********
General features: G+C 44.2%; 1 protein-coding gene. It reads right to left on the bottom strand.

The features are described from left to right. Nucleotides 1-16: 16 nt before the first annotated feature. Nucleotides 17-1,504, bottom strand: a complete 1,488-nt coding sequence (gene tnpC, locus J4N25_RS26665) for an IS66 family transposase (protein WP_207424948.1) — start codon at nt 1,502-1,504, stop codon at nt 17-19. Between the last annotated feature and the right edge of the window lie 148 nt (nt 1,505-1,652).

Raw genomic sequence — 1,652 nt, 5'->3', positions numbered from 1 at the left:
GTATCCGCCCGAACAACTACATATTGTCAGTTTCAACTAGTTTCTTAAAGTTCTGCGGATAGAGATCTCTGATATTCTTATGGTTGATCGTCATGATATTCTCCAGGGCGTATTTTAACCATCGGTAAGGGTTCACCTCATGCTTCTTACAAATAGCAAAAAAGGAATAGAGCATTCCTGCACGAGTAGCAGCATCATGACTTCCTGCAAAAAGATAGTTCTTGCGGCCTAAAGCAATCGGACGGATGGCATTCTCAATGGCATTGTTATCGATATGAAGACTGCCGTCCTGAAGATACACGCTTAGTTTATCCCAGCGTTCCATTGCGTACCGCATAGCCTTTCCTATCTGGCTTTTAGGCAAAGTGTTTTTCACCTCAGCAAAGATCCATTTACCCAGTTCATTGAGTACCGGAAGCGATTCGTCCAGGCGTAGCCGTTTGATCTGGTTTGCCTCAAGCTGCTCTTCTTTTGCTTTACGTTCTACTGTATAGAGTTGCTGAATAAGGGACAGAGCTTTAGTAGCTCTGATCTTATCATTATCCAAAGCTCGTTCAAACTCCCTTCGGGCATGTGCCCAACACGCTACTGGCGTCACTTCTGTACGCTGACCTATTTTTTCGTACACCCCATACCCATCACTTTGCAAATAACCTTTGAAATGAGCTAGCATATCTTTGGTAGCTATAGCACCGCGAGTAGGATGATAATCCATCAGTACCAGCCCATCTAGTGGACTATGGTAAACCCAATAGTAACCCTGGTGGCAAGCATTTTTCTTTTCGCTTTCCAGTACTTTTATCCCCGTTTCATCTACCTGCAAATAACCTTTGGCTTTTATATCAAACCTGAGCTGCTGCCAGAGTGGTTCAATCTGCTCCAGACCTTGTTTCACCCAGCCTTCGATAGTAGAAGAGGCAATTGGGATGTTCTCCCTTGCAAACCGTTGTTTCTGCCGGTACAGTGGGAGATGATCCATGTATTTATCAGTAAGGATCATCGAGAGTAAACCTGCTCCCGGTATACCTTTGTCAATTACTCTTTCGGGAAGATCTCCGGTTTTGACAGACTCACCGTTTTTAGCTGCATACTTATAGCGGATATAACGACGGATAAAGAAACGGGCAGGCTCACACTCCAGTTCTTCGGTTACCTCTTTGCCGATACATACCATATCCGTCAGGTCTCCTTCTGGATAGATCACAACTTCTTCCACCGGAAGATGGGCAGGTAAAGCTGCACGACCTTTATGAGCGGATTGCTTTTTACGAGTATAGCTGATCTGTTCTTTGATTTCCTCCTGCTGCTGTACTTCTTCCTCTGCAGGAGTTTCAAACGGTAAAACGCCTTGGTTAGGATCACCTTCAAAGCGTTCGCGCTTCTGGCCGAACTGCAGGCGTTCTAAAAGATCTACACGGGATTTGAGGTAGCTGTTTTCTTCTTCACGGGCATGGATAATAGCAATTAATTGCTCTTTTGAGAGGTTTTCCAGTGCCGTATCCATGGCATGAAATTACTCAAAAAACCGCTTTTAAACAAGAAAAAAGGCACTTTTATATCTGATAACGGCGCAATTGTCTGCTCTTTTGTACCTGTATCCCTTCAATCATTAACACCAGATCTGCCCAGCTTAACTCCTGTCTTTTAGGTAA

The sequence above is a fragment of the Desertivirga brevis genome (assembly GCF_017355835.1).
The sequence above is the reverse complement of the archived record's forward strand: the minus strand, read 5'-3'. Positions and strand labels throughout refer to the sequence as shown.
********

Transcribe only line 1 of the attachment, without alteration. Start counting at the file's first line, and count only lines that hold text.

General features: G+C 44.2%; 1 protein-coding gene. It reads right to left on the bottom strand.